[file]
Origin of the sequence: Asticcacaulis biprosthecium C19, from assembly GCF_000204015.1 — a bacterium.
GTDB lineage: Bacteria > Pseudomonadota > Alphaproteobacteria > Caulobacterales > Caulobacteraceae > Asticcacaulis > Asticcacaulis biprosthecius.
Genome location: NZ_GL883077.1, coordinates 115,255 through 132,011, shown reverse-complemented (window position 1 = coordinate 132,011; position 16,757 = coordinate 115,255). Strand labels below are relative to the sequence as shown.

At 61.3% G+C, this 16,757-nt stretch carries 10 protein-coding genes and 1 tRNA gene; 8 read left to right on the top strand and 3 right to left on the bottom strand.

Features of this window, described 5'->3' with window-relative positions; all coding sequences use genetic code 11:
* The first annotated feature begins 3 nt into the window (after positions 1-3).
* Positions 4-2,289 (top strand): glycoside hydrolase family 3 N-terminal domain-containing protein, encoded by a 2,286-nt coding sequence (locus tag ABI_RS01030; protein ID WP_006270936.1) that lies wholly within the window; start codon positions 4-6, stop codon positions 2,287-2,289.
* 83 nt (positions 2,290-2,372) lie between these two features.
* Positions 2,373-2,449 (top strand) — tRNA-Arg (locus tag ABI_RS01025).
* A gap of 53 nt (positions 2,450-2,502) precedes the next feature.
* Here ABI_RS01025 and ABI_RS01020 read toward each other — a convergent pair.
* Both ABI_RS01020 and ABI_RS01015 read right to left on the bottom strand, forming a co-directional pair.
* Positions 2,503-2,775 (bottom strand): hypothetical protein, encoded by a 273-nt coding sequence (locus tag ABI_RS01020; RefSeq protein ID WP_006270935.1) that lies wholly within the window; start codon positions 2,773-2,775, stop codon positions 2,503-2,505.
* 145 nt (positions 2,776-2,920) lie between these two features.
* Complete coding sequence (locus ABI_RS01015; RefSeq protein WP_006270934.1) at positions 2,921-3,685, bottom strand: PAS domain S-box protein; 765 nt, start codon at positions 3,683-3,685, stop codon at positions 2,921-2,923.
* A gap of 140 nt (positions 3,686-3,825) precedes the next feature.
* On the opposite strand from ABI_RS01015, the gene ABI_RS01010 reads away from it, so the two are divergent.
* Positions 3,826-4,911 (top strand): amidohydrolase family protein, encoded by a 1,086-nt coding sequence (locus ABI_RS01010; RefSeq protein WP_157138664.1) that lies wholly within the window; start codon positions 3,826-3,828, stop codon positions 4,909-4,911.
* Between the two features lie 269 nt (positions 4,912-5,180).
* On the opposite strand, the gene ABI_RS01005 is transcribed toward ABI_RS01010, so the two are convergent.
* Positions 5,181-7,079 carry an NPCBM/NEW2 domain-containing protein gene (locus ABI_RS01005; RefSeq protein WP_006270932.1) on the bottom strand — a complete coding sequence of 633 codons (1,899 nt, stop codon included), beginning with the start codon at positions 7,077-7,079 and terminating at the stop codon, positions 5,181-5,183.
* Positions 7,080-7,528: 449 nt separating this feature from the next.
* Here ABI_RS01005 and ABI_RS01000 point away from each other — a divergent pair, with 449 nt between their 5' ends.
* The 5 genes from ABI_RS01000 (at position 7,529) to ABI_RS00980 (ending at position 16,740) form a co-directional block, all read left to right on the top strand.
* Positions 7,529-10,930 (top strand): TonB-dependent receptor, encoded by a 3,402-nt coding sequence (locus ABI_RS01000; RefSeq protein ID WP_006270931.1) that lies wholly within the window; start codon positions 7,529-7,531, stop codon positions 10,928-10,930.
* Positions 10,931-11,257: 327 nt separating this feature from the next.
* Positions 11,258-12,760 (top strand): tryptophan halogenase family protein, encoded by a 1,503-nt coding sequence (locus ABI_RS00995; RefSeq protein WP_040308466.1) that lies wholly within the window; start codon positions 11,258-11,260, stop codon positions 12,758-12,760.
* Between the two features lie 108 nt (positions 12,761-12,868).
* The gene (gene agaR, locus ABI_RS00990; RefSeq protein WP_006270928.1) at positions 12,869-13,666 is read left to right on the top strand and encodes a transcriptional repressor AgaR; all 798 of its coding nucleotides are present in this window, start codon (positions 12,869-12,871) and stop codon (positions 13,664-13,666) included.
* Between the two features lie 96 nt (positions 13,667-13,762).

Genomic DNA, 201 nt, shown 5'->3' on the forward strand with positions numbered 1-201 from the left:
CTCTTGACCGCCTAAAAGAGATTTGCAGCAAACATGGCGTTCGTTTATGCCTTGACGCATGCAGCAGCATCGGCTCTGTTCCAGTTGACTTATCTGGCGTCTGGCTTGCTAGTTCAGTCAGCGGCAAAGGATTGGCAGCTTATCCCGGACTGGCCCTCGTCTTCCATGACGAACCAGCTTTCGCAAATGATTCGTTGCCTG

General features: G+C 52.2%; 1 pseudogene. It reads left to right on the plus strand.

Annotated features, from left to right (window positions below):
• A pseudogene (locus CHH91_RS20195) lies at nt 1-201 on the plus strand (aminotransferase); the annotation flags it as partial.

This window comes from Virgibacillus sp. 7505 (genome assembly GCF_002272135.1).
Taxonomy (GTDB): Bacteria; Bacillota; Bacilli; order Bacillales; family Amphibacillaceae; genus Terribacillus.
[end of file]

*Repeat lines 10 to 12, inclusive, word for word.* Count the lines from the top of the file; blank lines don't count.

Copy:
* A gap of 53 nt (positions 2,450-2,502) precedes the next feature.
* Here ABI_RS01025 and ABI_RS01020 read toward each other — a convergent pair.
* Both ABI_RS01020 and ABI_RS01015 read right to left on the bottom strand, forming a co-directional pair.